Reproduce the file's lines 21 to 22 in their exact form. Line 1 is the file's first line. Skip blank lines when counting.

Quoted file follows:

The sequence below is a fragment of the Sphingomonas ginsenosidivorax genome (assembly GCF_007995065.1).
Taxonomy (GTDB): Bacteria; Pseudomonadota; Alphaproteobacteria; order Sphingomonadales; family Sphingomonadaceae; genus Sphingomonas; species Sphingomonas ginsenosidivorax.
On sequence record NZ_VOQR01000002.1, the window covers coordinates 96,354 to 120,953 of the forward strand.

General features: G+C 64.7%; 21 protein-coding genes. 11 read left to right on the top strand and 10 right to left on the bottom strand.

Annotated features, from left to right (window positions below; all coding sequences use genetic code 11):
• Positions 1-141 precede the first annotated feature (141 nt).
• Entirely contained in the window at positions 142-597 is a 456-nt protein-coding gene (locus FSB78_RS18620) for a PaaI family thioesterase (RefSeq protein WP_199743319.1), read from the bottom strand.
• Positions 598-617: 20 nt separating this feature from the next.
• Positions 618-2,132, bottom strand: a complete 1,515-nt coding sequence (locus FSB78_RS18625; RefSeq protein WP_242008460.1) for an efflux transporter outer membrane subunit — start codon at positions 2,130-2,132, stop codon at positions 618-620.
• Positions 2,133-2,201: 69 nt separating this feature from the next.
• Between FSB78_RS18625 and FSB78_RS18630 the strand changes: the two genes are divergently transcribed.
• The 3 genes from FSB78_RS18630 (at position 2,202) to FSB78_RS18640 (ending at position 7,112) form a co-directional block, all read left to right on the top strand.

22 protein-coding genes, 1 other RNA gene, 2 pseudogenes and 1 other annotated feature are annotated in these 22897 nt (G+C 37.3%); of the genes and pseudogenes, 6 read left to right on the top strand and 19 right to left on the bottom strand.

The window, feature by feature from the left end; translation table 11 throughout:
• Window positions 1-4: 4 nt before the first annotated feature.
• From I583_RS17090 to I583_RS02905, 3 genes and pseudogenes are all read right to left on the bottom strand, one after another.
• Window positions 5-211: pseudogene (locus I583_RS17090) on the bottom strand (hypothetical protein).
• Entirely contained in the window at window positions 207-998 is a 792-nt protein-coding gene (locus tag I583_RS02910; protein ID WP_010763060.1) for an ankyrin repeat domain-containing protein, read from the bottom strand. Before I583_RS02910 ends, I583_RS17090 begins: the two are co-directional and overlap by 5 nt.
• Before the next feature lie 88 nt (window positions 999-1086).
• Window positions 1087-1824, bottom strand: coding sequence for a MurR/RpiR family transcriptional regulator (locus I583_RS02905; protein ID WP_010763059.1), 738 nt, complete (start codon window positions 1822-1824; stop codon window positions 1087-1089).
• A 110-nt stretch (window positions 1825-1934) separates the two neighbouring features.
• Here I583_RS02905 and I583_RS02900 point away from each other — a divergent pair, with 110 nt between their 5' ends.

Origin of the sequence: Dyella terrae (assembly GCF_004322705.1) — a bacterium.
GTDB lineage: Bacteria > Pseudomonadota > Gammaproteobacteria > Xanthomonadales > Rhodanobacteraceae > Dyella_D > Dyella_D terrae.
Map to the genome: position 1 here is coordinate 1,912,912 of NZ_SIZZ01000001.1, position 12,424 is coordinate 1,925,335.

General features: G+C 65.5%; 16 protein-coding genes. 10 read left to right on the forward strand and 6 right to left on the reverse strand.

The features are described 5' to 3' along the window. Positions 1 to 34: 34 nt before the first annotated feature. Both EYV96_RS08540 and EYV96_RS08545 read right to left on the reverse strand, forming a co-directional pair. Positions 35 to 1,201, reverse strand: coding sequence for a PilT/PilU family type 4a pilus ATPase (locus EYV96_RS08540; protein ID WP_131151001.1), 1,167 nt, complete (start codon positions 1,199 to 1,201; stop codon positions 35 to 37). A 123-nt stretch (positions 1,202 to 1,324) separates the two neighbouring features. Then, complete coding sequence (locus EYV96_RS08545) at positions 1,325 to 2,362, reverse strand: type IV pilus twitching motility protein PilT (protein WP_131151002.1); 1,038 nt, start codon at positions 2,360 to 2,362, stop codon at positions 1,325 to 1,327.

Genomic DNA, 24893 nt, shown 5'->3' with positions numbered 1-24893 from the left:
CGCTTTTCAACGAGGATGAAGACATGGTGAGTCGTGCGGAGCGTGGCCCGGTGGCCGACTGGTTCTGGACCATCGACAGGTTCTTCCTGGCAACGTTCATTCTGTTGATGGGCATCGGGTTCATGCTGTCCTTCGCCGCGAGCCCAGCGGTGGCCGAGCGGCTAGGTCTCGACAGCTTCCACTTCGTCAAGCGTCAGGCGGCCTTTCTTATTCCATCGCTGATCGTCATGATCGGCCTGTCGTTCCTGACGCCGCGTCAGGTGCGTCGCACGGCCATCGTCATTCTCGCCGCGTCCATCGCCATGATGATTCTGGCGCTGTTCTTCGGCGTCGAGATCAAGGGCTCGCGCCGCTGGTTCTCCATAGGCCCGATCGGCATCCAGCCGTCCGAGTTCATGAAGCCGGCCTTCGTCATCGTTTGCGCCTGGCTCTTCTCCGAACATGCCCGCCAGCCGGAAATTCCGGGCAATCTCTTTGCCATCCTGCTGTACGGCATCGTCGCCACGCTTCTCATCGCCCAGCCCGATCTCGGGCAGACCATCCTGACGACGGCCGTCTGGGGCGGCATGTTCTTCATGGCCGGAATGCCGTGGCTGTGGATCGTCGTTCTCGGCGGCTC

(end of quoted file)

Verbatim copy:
• A 110-nt stretch (window positions 1825-1934) separates the two neighbouring features.
• Here I583_RS02905 and I583_RS02900 point away from each other — a divergent pair, with 110 nt between their 5' ends.